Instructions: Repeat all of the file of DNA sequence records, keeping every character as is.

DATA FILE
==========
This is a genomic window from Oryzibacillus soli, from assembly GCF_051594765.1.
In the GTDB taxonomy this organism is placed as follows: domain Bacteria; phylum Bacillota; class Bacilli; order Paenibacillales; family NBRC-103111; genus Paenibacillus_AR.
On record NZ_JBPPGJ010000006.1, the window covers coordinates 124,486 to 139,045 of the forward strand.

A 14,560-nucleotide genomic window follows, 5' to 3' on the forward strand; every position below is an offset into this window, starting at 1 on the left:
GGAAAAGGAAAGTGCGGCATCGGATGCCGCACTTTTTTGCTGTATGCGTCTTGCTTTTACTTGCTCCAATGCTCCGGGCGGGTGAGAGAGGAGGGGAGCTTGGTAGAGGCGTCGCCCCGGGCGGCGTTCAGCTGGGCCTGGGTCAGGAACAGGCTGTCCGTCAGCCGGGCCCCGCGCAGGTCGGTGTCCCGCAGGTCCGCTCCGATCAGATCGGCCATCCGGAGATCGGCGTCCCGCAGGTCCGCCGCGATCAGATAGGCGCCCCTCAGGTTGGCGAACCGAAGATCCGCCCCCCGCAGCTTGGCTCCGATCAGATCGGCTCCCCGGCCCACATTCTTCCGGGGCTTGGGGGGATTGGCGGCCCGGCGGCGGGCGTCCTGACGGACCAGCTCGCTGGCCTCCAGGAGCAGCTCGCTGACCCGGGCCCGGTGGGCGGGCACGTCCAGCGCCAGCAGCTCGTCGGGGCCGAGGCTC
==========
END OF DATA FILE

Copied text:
This is a genomic window from Oryzibacillus soli, from assembly GCF_051594765.1.
In the GTDB taxonomy this organism is placed as follows: domain Bacteria; phylum Bacillota; class Bacilli; order Paenibacillales; family NBRC-103111; genus Paenibacillus_AR.
On record NZ_JBPPGJ010000006.1, the window covers coordinates 124,486 to 139,045 of the forward strand.

A 14,560-nucleotide genomic window follows, 5' to 3' on the forward strand; every position below is an offset into this window, starting at 1 on the left:
GGAAAAGGAAAGTGCGGCATCGGATGCCGCACTTTTTTGCTGTATGCGTCTTGCTTTTACTTGCTCCAATGCTCCGGGCGGGTGAGAGAGGAGGGGAGCTTGGTAGAGGCGTCGCCCCGGGCGGCGTTCAGCTGGGCCTGGGTCAGGAACAGGCTGTCCGTCAGCCGGGCCCCGCGCAGGTCGGTGTCCCGCAGGTCCGCTCCGATCAGATCGGCCATCCGGAGATCGGCGTCCCGCAGGTCCGCCGCGATCAGATAGGCGCCCCTCAGGTTGGCGAACCGAAGATCCGCCCCCCGCAGCTTGGCTCCGATCAGATCGGCTCCCCGGCCCACATTCTTCCGGGGCTTGGGGGGATTGGCGGCCCGGCGGCGGGCGTCCTGACGGACCAGCTCGCTGGCCTCCAGGAGCAGCTCGCTGACCCGGGCCCGGTGGGCGGGCACGTCCAGCGCCAGCAGCTCGTCGGGGCCGAGGCTC